Initial Velocity of a Projectile

Topics: Trajectory, Trajectory of a projectile, Uncertainty Pages: 6 (1408 words) Published: November 16, 2012
Lab #3: Initial Velocity of a Projectile|
Abhishek Samdaria|
Pd.4 and 5|


Lab #3: Initial Velocity of a Projectile
How can we determine the initial velocity of a projectile?
Experimental Design:
The purpose behind this experiment was to determine the initial velocity of a projectile. Projection motion consists of kinematics of motion in the x and y directions. With two dimension kinematics, there are the x and y components in any given velocity. In projectile motion, the x component has no acceleration as no outside forces are acting on it. The Y component on the other hand has gravity acting as a force. A small ball is shot, at three various angles (30,45,60), and through the known values the initial velocity of the ball is found. As a result, the range of the project can be represented with the equation 1) R = V02g*Sin2θ , where R represents the range or Dx; the values of g and θ are known.

However, in this experiment, one main equation were used to determine the initial velocity. 1) y-y0=tanθx-gx22(V0cosθ)2 , where y is the trajectory of a particle in two dimensional motion, gravity is -9.81 m/s 2 , and θ is the launch angle. X is equal to the average distance launched in the x direction.

In order to determine all the components required to use the trajectory equation, a small projectile ball was launched at 3 different angles. The distance traveled was measured as well as the initial height the ball was launched. 3 trials of each angle were conducted and the average of the trials was used as the x distance in order to determine the trajectory. The photo-gate was used to find how long it took the diameter of the ball to pass through the sensor. Using all the data gathered, the initial velocity should be able to be determine as it is the only missing variable.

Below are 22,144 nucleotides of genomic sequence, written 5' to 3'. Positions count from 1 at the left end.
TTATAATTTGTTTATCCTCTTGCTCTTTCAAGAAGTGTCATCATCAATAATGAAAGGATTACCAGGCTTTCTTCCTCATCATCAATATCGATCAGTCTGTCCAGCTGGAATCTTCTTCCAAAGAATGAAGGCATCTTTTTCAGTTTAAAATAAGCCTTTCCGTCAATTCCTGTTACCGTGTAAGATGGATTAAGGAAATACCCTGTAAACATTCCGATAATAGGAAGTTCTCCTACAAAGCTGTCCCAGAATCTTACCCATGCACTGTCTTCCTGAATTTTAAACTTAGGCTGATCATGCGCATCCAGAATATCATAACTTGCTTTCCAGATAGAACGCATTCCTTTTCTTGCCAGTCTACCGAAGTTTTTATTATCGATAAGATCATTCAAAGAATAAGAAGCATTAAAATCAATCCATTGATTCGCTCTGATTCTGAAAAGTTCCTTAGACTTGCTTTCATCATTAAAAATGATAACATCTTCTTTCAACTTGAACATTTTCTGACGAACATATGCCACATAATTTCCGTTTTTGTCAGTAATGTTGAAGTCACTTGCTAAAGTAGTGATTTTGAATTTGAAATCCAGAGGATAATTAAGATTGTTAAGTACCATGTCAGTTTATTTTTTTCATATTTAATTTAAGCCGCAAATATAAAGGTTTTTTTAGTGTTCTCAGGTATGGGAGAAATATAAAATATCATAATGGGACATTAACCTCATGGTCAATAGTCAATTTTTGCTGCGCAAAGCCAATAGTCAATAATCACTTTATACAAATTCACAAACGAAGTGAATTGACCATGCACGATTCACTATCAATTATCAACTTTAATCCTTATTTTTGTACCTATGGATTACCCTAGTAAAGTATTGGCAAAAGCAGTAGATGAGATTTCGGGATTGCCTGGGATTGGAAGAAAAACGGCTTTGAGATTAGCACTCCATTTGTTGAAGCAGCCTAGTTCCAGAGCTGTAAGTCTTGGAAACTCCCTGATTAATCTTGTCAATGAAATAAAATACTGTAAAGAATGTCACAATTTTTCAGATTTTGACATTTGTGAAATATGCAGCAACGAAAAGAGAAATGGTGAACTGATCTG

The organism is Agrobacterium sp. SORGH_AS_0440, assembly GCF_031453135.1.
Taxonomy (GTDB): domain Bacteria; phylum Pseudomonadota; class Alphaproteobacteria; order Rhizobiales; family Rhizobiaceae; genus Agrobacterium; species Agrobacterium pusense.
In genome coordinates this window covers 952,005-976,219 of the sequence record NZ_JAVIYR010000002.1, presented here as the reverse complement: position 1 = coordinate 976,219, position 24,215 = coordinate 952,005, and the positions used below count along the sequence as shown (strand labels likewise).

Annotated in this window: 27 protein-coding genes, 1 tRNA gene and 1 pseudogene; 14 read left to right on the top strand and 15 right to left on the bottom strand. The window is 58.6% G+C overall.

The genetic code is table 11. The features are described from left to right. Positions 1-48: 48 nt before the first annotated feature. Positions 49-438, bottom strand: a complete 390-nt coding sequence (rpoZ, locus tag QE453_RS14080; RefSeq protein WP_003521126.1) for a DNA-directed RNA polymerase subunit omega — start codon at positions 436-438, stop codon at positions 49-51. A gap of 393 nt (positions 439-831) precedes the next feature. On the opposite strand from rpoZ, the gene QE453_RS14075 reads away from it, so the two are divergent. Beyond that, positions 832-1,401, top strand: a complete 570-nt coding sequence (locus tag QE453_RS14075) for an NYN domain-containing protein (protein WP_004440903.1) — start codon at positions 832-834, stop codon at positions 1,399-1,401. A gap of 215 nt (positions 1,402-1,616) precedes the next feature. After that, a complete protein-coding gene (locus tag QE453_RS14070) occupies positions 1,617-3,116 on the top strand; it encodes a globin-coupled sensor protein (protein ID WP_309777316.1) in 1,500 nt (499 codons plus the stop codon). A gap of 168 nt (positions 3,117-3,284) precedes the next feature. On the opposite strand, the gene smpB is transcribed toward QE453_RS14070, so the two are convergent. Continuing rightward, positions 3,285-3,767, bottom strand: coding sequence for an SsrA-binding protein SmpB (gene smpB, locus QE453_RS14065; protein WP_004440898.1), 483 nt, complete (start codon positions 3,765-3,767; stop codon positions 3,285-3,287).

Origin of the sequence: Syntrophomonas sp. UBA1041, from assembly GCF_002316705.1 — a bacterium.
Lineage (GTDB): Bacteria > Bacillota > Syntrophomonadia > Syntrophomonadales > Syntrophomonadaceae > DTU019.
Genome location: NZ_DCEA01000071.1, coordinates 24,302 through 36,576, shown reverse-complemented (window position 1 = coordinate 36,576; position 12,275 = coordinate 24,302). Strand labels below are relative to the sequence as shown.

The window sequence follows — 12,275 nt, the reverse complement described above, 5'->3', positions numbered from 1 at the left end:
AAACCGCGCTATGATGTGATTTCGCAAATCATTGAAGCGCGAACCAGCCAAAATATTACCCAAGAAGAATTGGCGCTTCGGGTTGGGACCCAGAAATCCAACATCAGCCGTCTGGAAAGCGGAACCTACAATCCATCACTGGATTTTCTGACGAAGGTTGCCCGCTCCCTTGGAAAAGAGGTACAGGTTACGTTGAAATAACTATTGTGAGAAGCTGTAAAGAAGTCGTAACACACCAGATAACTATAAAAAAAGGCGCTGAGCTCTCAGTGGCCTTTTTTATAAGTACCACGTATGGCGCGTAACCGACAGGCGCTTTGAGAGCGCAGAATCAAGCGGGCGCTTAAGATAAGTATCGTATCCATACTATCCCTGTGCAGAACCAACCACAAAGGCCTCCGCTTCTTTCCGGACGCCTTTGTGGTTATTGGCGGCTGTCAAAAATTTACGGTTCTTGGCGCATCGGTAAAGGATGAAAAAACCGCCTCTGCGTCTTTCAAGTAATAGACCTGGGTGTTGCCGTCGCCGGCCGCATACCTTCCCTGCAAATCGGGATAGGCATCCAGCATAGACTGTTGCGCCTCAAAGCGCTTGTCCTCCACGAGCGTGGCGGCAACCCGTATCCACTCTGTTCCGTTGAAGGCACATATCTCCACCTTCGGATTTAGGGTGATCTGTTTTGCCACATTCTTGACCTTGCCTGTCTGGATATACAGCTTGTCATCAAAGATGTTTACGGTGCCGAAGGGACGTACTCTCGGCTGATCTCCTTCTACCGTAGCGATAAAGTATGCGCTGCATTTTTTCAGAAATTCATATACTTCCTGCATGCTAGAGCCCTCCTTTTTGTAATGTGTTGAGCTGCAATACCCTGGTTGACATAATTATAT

Materials and Methods
The materials needed were the projectile launcher, the plunger, a spherical ball, a photogate, a meter stick and white sheets of paper. To go about the experiment, first the angle of the projectile launcher to the horizontal was set to 30 degrees and the height from the ground to the bottom of the launching position was measured. Then a trial shot was fired to approximate the location of the end of the ball's trajectory. Then the white papers were placed in the area around the location from the first shot. Trial one was initiated and the ball was shot again by pushing it into the launcher with a plunger like object and then pulling the cord. The landing spot of the ball was recorded on the paper on the ground and the distance from the point where the ball hit the ground to the location of the launcher. The time it took for the ball to pass through the photo-gate was recorded. Then two more trials were done. Then the angle was changed to 45 degrees and the procedure was repeated. Finally the angle was changed to 60 degrees and the procedure was repeated for a last time. Data:

Table 1:Time (sec) for diameter of the ball to pass through the photo-gate θ| Trial 1| Trial 2| Trial 3| Average| V0(ms)|
30| .0081| .0079| .0082| .008067| 2.727|
45| .0043| .0044| .0065| .005067| 4.342|
60| .0046| .0044| .0046| .004333| 5.077|

Table 2:Distance(m) the projectile travelled
θ| Trial 1| Trial 2| Trial 3| Average|
30| 2.3| 2.36| 2.37| 2.3433|
45| 2.5| 2.64| 2.71| 2.6167|
60| 2.2| 2.13| 2.08| 2.1367|

This is the data of all the different trials required to calculate the initial velocity.



1.03m=tan302.3433m-9.81ms2 (2.3433m)22(V0cos⁡(30))2

1.03m-tan302.3433m=-9.81ms2 (2.3433m)22(V0cos⁡(30))2

(2cos2(30))(1.03m-tan30(2.3433m))=9.81ms2 (2.3433m)2V02

-0.481499-9.81ms2 (2.3433m)2=1V02



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